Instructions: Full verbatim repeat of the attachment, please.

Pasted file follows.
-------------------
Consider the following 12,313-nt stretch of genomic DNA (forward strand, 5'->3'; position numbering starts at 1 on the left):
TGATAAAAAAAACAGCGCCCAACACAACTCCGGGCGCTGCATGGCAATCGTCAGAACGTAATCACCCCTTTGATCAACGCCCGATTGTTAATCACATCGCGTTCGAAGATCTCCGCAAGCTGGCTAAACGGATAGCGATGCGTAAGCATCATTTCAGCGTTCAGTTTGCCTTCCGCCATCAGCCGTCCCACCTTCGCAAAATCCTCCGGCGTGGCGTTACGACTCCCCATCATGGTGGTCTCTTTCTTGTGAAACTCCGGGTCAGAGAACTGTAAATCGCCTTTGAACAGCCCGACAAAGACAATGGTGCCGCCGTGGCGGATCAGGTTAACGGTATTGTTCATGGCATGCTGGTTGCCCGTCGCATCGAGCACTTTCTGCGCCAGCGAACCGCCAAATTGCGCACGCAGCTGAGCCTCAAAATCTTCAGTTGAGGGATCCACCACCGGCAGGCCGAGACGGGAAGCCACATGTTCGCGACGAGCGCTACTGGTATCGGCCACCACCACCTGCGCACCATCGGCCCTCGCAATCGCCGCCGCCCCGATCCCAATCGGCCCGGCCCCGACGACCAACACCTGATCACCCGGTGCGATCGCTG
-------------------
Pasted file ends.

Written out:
Consider the following 12,313-nt stretch of genomic DNA (forward strand, 5'->3'; position numbering starts at 1 on the left):
TGATAAAAAAAACAGCGCCCAACACAACTCCGGGCGCTGCATGGCAATCGTCAGAACGTAATCACCCCTTTGATCAACGCCCGATTGTTAATCACATCGCGTTCGAAGATCTCCGCAAGCTGGCTAAACGGATAGCGATGCGTAAGCATCATTTCAGCGTTCAGTTTGCCTTCCGCCATCAGCCGTCCCACCTTCGCAAAATCCTCCGGCGTGGCGTTACGACTCCCCATCATGGTGGTCTCTTTCTTGTGAAACTCCGGGTCAGAGAACTGTAAATCGCCTTTGAACAGCCCGACAAAGACAATGGTGCCGCCGTGGCGGATCAGGTTAACGGTATTGTTCATGGCATGCTGGTTGCCCGTCGCATCGAGCACTTTCTGCGCCAGCGAACCGCCAAATTGCGCACGCAGCTGAGCCTCAAAATCTTCAGTTGAGGGATCCACCACCGGCAGGCCGAGACGGGAAGCCACATGTTCGCGACGAGCGCTACTGGTATCGGCCACCACCACCTGCGCACCATCGGCCCTCGCAATCGCCGCCGCCCCGATCCCAATCGGCCCGGCCCCGACGACCAACACCTGATCACCCGGTGCGATCGCTG